carbon dioxide measurement was also recorded.
The end tidal carbon dioxide response was similar for both Nebulized solutions of salbutamol 2.5 mg and ipratro- inhalers: 2 (0) mm Hg. These results are summarized in pium bromide 0.125 mg were also tested in all systems as a Table 1.
control to ascertain the effects of the drug substances in the On testing the newer Datex Ohmeda S/5 with automated gas identi®cation, if the system had not previously identi®ed The time course of the interference effect of HFA 134a an anaesthetic gas, the HFA inhaler produced no response; was also investigated. The monitor selected for this the CFC inhaler was identi®ed as halothane. If the monitor investigation was the Datex Ohmeda AS/3, set to measure had previously identi®ed another anaesthetic gas, such as halothane. The breathing circuit of an anaesthetic machine iso¯urane, the use of the HFA inhaler led to measurement HFA interference with anaesthetic gas monitors Table 1 Effect of inhaler propellant on gas analyser readings for the Datex AS/3 system. CFC, chloro¯uorocarbon; Max, maximal monitor reading (15%).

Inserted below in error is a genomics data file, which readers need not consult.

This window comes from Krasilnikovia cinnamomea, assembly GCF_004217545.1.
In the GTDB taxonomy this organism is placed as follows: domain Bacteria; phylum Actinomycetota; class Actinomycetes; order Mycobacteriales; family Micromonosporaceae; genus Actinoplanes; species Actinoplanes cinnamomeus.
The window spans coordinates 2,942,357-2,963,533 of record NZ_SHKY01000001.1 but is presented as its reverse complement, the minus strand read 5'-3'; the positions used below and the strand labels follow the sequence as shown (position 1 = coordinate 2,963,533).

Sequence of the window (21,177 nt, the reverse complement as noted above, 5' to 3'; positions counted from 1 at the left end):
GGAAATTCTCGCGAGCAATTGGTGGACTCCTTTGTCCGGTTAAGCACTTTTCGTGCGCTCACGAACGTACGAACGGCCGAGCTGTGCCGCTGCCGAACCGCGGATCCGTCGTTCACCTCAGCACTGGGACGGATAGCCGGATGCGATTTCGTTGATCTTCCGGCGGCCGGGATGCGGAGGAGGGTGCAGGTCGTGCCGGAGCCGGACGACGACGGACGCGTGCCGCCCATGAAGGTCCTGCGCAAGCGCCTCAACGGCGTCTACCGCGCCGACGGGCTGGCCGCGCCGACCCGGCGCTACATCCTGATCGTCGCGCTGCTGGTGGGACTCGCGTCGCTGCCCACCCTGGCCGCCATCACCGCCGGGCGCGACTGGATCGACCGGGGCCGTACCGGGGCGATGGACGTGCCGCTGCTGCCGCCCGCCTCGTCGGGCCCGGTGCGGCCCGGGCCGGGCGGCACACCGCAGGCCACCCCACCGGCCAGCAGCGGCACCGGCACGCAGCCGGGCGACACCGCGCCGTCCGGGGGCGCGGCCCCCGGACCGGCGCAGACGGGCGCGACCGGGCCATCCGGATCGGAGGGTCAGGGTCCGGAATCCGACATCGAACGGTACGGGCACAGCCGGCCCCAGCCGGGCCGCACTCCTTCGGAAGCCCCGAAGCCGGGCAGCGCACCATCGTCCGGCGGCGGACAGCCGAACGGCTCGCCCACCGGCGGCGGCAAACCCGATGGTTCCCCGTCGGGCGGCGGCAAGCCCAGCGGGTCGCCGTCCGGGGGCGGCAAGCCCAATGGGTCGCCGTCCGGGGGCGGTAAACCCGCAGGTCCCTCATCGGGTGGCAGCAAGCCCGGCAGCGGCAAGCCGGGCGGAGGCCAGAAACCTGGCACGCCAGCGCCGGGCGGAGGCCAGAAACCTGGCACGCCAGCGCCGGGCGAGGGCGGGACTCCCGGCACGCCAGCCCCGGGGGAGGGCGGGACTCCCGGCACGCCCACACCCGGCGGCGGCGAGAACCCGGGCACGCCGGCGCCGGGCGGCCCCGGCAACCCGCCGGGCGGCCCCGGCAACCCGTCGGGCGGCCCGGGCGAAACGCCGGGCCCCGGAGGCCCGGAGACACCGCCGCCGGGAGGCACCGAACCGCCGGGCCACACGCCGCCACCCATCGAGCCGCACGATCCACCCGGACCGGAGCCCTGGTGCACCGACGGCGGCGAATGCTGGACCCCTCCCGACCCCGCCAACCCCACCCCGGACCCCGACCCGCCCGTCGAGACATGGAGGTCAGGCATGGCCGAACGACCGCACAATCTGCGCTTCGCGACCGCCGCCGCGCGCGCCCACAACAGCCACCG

failure for up to a few seconds. This equipment does not allow user selection of the anaesthetic agent. The effect on the carbon dioxide measurements was similar to that Hewlett Packard Agilent systemWhen started in the automatic agent identi®cation mode, exposure to the HFA inhaler caused an initial downwards de¯ection of the graph followed by measurement failure and auto-zero of the anaesthetic agent, carbon dioxide and oxygen measurements. No agent identi®cation was made.
The CFC inhaler had no effect at all. Similar results were achieved when the monitor was set to each individual agent.
The HFA inhaler was not identi®ed as carbon dioxide, Fig 2 Time course for the effect of one puff from an HFA inhaler on the anaesthetic agent monitor at three different fresh gas ¯ow rates. The while the CFC inhaler caused a reading of 33.3 (2.1) mm Hg inhaler was included in a breathing circuit connected to a ventilator and Siemens systemExposure to the HFA inhaler caused a maximal de¯ection of described previously,8±10 but on less technologically the graphic representation of all ®ve anaesthetic agents, advanced equipment in some cases.
transient measurement failure and subsequently unstable Modern infrared gas monitors function by measuring the numerical readings until returning to zero. There was a absorption of infrared light by the sampled gas at up to ®ve smaller response on the carbon dioxide tracing, without wavelengths in the 3.3 or 8±12 mm areas of the infrared generation of a numerical value. No agent was identi®ed by spectrum and then solving a series of simultaneous equa- the automatic agent identi®cation system.